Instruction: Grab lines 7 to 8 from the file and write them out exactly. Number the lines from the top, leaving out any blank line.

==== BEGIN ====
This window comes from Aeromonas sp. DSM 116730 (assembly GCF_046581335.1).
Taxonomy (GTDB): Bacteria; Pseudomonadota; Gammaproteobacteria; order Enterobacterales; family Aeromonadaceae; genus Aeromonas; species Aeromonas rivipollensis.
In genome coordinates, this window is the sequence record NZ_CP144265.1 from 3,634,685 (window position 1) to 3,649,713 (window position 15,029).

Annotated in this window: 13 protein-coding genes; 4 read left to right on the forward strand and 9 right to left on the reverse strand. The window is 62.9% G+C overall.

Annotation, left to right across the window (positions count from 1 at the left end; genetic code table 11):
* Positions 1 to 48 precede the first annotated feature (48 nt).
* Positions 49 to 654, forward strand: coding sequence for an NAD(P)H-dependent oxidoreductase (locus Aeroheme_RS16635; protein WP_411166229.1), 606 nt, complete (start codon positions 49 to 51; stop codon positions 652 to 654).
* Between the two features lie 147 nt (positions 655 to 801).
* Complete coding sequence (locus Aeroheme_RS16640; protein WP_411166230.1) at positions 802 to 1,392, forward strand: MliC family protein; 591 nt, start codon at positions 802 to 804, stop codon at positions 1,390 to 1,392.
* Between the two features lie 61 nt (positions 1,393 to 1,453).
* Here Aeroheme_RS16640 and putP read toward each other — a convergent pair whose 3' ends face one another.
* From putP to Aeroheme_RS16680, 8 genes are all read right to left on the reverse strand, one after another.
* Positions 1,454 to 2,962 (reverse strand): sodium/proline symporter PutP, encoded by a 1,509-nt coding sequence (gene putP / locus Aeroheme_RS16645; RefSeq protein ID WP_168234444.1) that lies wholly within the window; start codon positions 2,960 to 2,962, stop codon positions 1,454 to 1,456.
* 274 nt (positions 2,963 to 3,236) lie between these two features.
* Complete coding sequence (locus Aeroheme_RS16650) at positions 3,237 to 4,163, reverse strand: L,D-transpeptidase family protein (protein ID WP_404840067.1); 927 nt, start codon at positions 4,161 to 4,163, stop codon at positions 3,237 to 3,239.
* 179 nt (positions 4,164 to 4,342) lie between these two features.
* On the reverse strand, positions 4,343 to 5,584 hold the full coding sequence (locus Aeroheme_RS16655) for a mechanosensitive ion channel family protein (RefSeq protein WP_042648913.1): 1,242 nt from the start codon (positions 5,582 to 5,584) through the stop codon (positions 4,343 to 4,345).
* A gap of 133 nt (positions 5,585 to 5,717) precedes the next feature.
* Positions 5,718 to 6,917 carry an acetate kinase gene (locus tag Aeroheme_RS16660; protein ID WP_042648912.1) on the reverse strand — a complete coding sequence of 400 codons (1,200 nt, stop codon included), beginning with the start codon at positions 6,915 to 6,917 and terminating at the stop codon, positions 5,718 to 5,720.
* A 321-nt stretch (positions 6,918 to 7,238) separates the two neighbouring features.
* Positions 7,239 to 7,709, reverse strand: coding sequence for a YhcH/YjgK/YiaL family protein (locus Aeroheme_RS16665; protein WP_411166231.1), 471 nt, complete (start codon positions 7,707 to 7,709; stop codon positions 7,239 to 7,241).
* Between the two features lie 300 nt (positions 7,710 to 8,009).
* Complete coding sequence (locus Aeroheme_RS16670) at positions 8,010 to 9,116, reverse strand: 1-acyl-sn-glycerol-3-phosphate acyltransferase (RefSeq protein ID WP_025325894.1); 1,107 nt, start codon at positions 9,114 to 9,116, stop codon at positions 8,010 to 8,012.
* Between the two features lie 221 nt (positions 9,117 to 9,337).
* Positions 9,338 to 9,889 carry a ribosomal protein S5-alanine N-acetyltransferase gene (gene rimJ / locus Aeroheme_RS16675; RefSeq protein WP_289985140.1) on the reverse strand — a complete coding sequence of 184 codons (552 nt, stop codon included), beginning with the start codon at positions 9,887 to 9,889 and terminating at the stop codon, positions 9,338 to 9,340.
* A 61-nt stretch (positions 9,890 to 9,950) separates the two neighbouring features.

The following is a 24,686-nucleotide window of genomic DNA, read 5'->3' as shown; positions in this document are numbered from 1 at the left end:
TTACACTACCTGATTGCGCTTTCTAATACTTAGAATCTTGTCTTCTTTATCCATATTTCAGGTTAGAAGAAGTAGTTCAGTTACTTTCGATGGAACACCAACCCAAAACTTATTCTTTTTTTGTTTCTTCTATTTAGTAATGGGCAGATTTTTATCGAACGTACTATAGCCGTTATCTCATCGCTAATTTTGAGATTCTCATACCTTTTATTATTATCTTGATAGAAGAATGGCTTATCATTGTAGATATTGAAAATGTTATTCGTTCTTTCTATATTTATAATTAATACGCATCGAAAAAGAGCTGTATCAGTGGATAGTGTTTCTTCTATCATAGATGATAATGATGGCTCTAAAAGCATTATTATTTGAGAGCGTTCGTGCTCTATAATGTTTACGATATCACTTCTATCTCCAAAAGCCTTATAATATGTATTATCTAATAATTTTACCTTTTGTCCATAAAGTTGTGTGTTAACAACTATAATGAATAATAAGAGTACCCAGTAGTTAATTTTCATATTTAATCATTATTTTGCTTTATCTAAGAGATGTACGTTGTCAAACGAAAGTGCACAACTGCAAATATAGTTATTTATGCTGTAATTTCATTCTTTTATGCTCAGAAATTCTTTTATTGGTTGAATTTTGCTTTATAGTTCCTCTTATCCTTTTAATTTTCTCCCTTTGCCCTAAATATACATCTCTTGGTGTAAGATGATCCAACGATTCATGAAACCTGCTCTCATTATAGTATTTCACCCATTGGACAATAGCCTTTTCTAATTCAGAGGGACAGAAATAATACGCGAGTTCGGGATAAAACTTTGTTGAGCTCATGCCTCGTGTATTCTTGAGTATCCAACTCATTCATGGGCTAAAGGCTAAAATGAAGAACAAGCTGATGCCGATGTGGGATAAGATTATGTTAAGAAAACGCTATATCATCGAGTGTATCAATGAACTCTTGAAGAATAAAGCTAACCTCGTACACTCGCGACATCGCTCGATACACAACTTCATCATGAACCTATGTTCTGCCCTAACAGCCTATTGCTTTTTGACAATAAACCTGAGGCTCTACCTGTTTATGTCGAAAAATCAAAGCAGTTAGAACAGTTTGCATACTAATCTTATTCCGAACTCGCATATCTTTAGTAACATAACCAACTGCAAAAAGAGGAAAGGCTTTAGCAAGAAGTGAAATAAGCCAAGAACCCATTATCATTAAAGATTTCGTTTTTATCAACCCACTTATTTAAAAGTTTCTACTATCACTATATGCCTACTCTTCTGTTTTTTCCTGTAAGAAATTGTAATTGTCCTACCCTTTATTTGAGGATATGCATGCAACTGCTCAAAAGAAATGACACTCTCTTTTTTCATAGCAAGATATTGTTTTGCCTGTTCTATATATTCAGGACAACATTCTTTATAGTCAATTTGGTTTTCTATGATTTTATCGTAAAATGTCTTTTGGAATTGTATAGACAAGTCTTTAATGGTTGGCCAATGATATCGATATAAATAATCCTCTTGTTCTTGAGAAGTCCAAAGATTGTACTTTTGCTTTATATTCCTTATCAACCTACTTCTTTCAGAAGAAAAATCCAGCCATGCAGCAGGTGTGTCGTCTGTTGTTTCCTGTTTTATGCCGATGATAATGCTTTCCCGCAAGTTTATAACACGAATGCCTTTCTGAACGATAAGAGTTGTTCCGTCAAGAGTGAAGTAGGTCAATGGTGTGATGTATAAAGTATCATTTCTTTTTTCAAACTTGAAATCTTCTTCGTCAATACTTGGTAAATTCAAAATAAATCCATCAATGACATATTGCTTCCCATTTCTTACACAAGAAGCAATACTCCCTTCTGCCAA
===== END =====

* Positions 49 to 654, forward strand: coding sequence for an NAD(P)H-dependent oxidoreductase (locus Aeroheme_RS16635; protein WP_411166229.1), 606 nt, complete (start codon positions 49 to 51; stop codon positions 652 to 654).
* Between the two features lie 147 nt (positions 655 to 801).